Diversity flows throughU program’s pipeline

Sarah McKenzie

Poetry clippings, LL Cool J posters and stuffed animals adorn Natosha Stewart’s bedroom, but a poster of Martin Luther King Jr. serves as the centerpiece.
The photograph depicts King with a small child on his lap and the text of his “I Have a Dream” speech in the foreground — a constant reminder that lofty goals can be accomplished. Stewart, a senior at Central High School in St. Paul, said she has a few ambitions of her own, due in large part to her affiliation with a program coordinated through the University.
She is one of more than 1,400 students participating in the Minority Encouragement Program based in St. Paul junior and senior high schools.
Eric Moore, coordinator of the 8-year-old University program, plans to start the “pipeline program” in the Minneapolis schools next year. The initiative tracks students in the seventh grade all the way to their college graduations.
“It’s pretty inspirational to start out in junior high,” said Stewart, whose first taste of the program was as a student at Ramsey Junior High. Program staff “are always open and willing to help out with college applications, essays, whatever it may be,” she added.
Several companies and outreach groups sponsor the college prep program, including IBM, 3M and US West. Other colleges and universities coordinate programs throughout the state. Moore said funding for the St. Paul initiative totals more than $400,000.
Stewart, whose interests vary from writing poetry to studying chemistry, will attend the University next fall as a pre-med student. As a participant in the program, her tuition and books will be paid for.
In order to receive the scholarship, students must maintain a grade point average of at least 2.5. They also must visit college academic advisers and learning resource centers regularly.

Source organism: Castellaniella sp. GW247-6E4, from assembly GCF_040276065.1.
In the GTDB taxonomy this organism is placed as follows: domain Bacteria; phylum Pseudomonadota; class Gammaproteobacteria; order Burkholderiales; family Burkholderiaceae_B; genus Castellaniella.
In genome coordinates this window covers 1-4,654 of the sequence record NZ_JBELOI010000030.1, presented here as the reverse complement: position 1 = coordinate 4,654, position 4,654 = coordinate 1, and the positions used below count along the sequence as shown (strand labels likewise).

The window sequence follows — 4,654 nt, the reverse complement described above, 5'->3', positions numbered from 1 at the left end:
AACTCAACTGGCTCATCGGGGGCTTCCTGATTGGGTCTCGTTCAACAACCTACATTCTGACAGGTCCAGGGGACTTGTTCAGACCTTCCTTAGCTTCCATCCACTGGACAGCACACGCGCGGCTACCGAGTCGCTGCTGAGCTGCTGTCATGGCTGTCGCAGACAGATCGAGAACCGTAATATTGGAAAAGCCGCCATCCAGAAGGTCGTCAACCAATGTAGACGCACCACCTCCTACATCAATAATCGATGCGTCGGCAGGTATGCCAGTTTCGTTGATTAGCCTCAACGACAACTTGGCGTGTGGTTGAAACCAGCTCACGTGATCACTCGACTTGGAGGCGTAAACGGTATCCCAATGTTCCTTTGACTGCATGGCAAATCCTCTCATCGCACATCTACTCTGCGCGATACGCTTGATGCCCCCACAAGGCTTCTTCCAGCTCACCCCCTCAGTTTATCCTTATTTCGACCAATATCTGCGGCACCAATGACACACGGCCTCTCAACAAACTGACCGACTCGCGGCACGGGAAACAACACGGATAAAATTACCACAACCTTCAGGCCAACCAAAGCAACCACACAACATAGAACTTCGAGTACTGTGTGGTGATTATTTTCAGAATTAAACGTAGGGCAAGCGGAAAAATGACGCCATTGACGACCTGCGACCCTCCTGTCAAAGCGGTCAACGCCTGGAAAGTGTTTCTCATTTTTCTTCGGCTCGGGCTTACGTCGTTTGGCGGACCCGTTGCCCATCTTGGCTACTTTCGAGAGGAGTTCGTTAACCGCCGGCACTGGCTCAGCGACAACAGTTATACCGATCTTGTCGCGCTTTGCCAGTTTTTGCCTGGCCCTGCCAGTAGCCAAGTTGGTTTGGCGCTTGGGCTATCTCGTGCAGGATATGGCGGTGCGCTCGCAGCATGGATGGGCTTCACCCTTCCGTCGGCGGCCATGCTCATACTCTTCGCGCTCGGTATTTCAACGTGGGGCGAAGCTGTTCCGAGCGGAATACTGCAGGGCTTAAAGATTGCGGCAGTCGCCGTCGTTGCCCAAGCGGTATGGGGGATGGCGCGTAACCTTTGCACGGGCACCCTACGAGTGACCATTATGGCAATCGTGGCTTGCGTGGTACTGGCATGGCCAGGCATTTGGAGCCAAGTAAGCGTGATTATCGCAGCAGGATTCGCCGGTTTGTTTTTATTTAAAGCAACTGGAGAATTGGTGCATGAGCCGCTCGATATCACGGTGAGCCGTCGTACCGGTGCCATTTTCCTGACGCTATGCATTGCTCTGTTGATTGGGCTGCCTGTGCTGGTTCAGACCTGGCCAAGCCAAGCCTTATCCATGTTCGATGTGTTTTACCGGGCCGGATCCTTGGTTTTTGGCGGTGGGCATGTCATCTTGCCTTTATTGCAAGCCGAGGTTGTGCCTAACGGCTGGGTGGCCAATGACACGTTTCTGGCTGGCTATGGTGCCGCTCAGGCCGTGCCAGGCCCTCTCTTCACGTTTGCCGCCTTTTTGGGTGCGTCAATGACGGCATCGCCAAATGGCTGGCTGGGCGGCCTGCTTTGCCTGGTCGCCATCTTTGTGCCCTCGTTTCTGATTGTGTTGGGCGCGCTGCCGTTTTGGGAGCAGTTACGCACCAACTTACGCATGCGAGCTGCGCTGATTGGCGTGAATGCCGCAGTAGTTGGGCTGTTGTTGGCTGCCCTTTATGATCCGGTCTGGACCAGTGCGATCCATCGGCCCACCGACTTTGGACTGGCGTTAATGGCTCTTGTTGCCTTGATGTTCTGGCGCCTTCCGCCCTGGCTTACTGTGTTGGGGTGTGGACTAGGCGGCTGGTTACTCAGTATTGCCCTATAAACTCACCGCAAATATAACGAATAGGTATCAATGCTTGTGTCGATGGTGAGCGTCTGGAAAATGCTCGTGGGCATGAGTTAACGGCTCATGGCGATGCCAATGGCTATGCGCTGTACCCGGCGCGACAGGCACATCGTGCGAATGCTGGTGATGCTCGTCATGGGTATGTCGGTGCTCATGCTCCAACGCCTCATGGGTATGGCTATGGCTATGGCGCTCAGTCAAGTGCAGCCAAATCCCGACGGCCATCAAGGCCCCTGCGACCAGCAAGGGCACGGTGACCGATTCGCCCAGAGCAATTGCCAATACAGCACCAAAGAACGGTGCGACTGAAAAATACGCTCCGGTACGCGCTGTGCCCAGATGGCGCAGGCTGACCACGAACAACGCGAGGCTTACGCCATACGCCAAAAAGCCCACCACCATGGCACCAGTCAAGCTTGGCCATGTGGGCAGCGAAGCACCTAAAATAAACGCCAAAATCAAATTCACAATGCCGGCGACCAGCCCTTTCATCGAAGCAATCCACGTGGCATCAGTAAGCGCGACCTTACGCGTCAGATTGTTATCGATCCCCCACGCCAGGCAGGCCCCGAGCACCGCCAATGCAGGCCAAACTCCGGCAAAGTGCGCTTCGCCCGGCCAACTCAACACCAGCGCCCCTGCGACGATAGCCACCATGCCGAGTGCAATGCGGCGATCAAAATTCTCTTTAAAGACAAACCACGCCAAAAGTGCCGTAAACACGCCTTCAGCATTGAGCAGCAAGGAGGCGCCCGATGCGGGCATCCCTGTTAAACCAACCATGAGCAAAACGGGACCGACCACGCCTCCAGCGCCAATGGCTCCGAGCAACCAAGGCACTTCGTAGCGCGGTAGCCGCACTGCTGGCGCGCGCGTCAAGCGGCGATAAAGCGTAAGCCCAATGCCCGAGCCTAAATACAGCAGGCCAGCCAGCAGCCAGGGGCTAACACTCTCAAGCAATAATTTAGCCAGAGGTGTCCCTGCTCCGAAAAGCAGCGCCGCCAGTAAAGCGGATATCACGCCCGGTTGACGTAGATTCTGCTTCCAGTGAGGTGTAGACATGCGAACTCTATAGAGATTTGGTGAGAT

Nancy Barcelo, associate vice president for Minority Affairs, visited with St. Paul educators and students last year to gauge the program’s successfulness. “Phenomenal” is the word she uses to sum up the experience.
“We’ve been very pleased with the results,” Barcelo said. She noted that 80 percent of the St. Paul students active in the program end up attending the University.
Barcelo called the program “a model for future endeavors.” Currently, 176 students who began the initiative as seventh graders are enrolled at the University.
In fact, Director of Admissions Wayne Sigler said that over the past five years, the number of minorities applying to the University has risen substantially.
Last year, the number of minority applicants rose 8 percent. Since 1992, the number of applicants has increased by 57 percent.
Although the program has been in place for some time, Stewart’s mother, Janice Brown, said her daughter is very fortunate.
“I wish that there were those types of programs when I was about her age,” Brown said. “I had her at a very early age, and there was no program that could really help a teen in my situation.”
Although the program offers a number of benefits, including scholarships and mentorship opportunities, groups participants said that it is not simply a free ticket to college.
Stewart said she would advise seventh graders starting out to keep up with the work and “be thankful.” Other participants agree.
For College of Liberal Arts freshman Jesse Amacher, involvement in the encouragement program helped him prepare for an ambitious endeavor he otherwise wouldn’t have dreamed of doing. Next year, he is headed to Japan in a University study abroad program.
“I’m fascinated by learning the language,” Amacher said. The program “is helping me out financially with travel expenses and planning of the trip.”
Amacher, also the Tae Kwon Do champion in Minnesota and Wisconsin, plans to promote the program to junior high kids this week at a forum at St. Thomas.
“I don’t think I would have gone to college without the program,” Amacher said. “Now it’s time to give back to the younger students.”